When company insiders sell shares, there may be many reasons that have little to do with the fundamentals of the business or how executives and directors feel about the company's prospects. They may need money to pay taxes, to prepare for retirement or to buy a vacation home.
On the other hand, when there is a pattern of selling across an industry, that makes other investors wonder whether it's time to rethink their own commitment to those companies. This little cloud of doubt has just appeared in the REIT sector, where insiders at dozens of companies have been making abnormally high sales and abnormally low purchases in recent months. In the first quarter, REIT insiders sold $169 million worth of stock while buying $1.1 million. That followed a fourth quarter of 2004 where insiders sold $271 million versus purchases of $33 million, according tocompiled by Lehman Brothers REIT analyst David Harris.
"There has been heavy selling on the REITs for a year to 18 months. The rate of sales in the first quarter was off the fourth quarter. But there's some seasonality involved as tax considerations factor into sales at the end of the year," says Harris. His conclusion: "We do see this persistent heavy selling as a sign that insiders feel it's a good time to liquidate some of their assets."
Despite a dip in the first quarter, REIT shares are still richly valued. The Morgan Stanley REIT Index is back up to 769.64, just off its 52-week high of 776.08. REITs today are selling at a greater than 10 percent premium to the net asset value of the companies' underlying real estate. The norm historically has been a premium of between 5 percent and 7 percent above NAV. In addition, REIT IPOs spiked last year, along with a host of secondary offerings by existing REITs.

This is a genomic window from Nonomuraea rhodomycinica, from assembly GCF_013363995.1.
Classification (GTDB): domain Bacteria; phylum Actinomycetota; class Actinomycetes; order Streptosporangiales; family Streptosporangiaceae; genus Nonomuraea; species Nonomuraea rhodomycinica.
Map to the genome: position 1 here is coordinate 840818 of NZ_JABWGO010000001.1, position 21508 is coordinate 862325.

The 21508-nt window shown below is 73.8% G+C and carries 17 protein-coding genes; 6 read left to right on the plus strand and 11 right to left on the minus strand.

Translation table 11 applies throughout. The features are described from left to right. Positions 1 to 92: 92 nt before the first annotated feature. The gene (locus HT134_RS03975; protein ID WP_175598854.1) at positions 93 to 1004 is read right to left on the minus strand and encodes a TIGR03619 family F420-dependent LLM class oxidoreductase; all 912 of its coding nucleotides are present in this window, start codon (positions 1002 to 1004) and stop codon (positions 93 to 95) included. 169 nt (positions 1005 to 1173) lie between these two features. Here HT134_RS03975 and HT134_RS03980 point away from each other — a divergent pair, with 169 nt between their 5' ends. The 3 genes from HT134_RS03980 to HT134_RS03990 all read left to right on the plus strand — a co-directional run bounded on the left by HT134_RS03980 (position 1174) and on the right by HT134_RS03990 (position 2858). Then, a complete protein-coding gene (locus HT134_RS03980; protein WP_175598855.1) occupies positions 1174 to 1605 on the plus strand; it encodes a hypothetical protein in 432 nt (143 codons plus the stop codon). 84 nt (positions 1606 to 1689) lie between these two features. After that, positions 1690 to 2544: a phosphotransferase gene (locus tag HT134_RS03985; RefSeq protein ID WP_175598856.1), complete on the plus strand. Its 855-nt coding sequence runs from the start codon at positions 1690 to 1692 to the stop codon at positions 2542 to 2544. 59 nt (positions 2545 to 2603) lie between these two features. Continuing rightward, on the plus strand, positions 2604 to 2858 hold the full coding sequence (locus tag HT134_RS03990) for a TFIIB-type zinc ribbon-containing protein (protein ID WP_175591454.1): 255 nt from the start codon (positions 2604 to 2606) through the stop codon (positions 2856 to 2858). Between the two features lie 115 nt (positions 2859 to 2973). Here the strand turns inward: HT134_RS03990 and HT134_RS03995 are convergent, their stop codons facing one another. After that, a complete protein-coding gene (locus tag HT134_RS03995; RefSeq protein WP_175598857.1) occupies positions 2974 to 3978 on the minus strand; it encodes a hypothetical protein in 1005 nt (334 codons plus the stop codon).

Much of the insider activity is connected to the cashing out of options--which Harris says is less worrisome than general sales. But even when option sales and rights offerings are stripped out, the ratio of sales to acquisitions is still high. In the first quarter insiders sold $38.3 million in stock while buying just $1.1 million. In the fourth quarter of 2004 the amounts were $81.2 million in sales and $1.6 million in acquisitions.
Looking specifically at the retail REIT sector, insiders from six companies sold a combined $69 million during the first quarter. Of that, about $18.5 million was not related to options. A handful of names pop out. Four insiders at Vornado Realty Trust sold stock in the first quarter, including chairman and CEO Steven Roth, who sold 15,000 shares for $10.8 million in January. Three insiders at Kimco Realty Corp. sold a combined $18.8 million in option, including vice chairman and chief investment office David Henry.
But the biggest sale involved Simon Property Group where Denise Marie Debartolo York, who sits on Simon's board of directors, sold $25.3 million worth of stock during the first quarter. Since then, York has sold an additional $6.6 million of stock. York is a daughter of Edward Debartolo, founder of the Debartolo Realty Corp., which merged with Simon in 1996.
Attempts to reach Simon's investor relations department were unsuccessful. York, who is chairman of the Debartolo Corp. and runs the NFL's San Francisco 49ers, could not be reached for comment.
The standout purchasers were several insiders at Kite Realty Group, which conducted its IPO last year. They bought $610,603 worth of stock. Kite, which opened at around $14.85, is trading at $14.48.
-- David Bodamer